Let’s go back to the start of these shenanigans and think about what went wrong. While it’s true that the words “the heater is broken” were the ones actually spoken, the meaning was that the water in the hot tub wouldn’t stay hot. Mentally, it’s convenient shorthand to associate a particular machine function with a certain component. After all, “heat” comes from the appropriately named “heater.” The cause and effect are easily bound together in your mind; if there’s no heat, the problem seems obvious: the heater. There’s another possible semantic interpretation, some people might use “heater” as a synonym for “the heating system,” which includes everything the heater depends on: the thermostat, power source, etc. Unfortunately, people (like technicians) can take things literally: when they hear “the heater is broken” they might just go ahead and replace—the heater!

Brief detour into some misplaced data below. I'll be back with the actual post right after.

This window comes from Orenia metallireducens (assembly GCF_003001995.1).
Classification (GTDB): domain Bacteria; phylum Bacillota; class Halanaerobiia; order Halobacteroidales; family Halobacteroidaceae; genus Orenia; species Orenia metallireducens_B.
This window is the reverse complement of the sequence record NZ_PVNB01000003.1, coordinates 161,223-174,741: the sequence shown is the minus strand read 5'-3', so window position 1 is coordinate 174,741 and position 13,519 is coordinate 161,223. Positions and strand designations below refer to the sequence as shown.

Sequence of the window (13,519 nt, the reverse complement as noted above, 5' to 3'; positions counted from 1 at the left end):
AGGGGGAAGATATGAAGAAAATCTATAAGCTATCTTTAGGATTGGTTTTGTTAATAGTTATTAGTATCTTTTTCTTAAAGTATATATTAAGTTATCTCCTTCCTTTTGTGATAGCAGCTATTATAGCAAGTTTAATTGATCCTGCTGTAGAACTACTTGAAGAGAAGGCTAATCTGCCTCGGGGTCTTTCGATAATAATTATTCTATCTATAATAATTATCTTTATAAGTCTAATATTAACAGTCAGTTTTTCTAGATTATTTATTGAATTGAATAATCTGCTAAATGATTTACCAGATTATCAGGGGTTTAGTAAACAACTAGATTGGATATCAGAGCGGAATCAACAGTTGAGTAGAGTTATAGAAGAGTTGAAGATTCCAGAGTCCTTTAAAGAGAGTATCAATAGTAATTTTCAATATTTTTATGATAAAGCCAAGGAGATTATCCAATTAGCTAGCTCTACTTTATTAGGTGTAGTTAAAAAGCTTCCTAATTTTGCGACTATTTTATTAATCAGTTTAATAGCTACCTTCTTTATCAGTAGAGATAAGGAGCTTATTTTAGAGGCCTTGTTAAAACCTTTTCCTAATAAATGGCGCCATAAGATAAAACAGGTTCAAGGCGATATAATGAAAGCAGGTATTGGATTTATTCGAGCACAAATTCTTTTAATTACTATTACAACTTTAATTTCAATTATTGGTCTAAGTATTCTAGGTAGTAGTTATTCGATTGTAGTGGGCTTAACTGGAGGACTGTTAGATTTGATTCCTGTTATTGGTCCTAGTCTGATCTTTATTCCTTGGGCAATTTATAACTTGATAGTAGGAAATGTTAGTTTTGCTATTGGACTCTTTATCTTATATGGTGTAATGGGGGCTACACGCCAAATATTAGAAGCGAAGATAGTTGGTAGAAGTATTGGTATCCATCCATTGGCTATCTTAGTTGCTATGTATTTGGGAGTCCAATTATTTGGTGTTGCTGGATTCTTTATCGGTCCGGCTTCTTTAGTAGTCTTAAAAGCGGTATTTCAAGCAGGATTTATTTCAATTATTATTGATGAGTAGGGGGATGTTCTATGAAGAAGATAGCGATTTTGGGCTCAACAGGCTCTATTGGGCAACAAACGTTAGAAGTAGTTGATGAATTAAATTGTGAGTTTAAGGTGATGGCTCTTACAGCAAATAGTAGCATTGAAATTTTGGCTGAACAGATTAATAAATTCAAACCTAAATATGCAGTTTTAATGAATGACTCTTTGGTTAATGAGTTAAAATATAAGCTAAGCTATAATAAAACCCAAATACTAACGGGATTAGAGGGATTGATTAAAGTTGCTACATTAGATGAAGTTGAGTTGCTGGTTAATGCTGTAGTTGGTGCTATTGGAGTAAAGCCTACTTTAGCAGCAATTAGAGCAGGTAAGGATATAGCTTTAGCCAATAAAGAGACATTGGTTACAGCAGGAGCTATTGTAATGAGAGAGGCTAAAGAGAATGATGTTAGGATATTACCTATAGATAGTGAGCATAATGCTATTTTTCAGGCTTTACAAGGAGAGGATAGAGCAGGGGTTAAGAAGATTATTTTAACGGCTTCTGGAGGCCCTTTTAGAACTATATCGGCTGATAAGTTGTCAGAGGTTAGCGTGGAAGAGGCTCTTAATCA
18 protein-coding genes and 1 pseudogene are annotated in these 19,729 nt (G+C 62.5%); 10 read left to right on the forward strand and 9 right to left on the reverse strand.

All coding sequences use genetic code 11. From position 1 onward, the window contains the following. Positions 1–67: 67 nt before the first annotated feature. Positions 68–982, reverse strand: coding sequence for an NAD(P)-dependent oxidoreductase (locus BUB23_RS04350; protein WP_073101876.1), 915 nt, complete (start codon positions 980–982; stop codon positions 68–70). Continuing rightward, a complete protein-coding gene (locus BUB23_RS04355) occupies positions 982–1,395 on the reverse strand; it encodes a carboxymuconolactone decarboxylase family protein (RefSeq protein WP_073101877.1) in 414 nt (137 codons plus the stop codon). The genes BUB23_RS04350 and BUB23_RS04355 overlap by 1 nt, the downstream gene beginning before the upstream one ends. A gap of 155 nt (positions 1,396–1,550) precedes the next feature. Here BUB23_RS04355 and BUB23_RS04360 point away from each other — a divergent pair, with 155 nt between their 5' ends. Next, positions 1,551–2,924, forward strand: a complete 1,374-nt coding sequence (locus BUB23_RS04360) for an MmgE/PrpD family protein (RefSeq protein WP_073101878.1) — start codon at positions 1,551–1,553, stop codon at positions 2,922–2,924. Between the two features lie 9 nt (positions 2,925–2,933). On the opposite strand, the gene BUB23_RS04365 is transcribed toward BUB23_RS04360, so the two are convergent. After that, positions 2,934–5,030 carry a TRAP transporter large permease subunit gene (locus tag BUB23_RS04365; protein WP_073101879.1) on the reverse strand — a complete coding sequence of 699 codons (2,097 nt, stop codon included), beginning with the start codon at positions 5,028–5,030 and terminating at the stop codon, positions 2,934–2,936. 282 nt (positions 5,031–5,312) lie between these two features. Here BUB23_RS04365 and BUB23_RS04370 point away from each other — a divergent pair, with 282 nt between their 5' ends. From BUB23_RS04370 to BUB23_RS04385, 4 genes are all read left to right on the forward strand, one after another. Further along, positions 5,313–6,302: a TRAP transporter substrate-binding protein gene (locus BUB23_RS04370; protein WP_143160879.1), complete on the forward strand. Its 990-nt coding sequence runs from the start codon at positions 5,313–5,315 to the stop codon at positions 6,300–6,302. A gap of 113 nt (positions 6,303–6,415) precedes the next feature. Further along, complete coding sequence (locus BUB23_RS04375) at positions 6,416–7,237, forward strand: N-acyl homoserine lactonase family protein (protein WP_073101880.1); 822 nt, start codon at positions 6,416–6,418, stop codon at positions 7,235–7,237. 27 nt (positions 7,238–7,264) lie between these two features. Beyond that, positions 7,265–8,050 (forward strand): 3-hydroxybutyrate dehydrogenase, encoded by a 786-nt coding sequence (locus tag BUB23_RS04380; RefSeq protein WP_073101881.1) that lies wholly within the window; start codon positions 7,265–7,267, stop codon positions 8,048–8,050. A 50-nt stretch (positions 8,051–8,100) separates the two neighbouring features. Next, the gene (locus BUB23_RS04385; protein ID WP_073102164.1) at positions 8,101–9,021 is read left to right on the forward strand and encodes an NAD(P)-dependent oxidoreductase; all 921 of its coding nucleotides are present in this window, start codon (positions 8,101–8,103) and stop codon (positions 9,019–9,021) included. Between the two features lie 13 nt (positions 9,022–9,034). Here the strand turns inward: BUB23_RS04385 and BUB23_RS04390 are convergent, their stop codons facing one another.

If You’re Going To Speculate, Be Clear About It
The above example is a good illustration of what can unfold when a supposition is accidentally injected into a problem report. However, we don’t want to have a blanket prohibition against speculating on the cause. That’s no fun! Besides, what if you actually have a helpful piece of information that could possibly save a technician hours of work? It’s okay to speculate, but you need to clearly mark what you’re doing: “I think the heater may be broken because the water is cold. How can we tell if that’s the cause?” This is a more cautious framing of the problem: it points out the symptom you’re experiencing and what you believe is the source of the issue, while leaving room for other possibilities. It also explicitly states that you’re interested in finding the cause. Yep, that would be nice to know.
Symptoms And Goals